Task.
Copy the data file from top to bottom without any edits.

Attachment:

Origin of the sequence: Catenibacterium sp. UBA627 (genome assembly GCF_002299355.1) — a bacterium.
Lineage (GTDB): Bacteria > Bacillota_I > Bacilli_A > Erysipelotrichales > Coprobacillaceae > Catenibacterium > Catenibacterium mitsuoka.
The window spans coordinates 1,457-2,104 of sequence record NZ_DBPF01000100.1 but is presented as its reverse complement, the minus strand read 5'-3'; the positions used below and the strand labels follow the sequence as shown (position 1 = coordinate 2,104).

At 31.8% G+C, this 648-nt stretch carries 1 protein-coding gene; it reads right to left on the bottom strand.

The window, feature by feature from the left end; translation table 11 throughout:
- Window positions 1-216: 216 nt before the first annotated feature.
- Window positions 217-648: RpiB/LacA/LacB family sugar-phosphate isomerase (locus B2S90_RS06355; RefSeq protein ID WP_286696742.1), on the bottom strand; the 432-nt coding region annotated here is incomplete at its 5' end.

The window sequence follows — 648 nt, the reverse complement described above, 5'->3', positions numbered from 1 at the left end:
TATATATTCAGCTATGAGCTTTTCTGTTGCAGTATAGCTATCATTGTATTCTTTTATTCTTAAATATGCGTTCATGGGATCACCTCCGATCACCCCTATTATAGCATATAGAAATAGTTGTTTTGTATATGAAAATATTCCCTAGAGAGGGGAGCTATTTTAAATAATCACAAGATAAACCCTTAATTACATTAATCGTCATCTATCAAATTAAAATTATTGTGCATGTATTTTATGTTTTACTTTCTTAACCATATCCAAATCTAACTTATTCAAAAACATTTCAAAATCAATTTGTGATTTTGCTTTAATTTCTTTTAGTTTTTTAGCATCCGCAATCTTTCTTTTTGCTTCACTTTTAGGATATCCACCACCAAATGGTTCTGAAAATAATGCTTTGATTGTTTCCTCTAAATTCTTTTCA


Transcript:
Origin of the sequence: Catenibacterium sp. UBA627 (genome assembly GCF_002299355.1) — a bacterium.
Lineage (GTDB): Bacteria > Bacillota_I > Bacilli_A > Erysipelotrichales > Coprobacillaceae > Catenibacterium > Catenibacterium mitsuoka.
The window spans coordinates 1,457-2,104 of sequence record NZ_DBPF01000100.1 but is presented as its reverse complement, the minus strand read 5'-3'; the positions used below and the strand labels follow the sequence as shown (position 1 = coordinate 2,104).

At 31.8% G+C, this 648-nt stretch carries 1 protein-coding gene; it reads right to left on the bottom strand.

The window, feature by feature from the left end; translation table 11 throughout:
- Window positions 1-216: 216 nt before the first annotated feature.
- Window positions 217-648: RpiB/LacA/LacB family sugar-phosphate isomerase (locus B2S90_RS06355; RefSeq protein ID WP_286696742.1), on the bottom strand; the 432-nt coding region annotated here is incomplete at its 5' end.

The window sequence follows — 648 nt, the reverse complement described above, 5'->3', positions numbered from 1 at the left end:
TATATATTCAGCTATGAGCTTTTCTGTTGCAGTATAGCTATCATTGTATTCTTTTATTCTTAAATATGCGTTCATGGGATCACCTCCGATCACCCCTATTATAGCATATAGAAATAGTTGTTTTGTATATGAAAATATTCCCTAGAGAGGGGAGCTATTTTAAATAATCACAAGATAAACCCTTAATTACATTAATCGTCATCTATCAAATTAAAATTATTGTGCATGTATTTTATGTTTTACTTTCTTAACCATATCCAAATCTAACTTATTCAAAAACATTTCAAAATCAATTTGTGATTTTGCTTTAATTTCTTTTAGTTTTTTAGCATCCGCAATCTTTCTTTTTGCTTCACTTTTAGGATATCCACCACCAAATGGTTCTGAAAATAATGCTTTGATTGTTTCCTCTAAATTCTTTTCA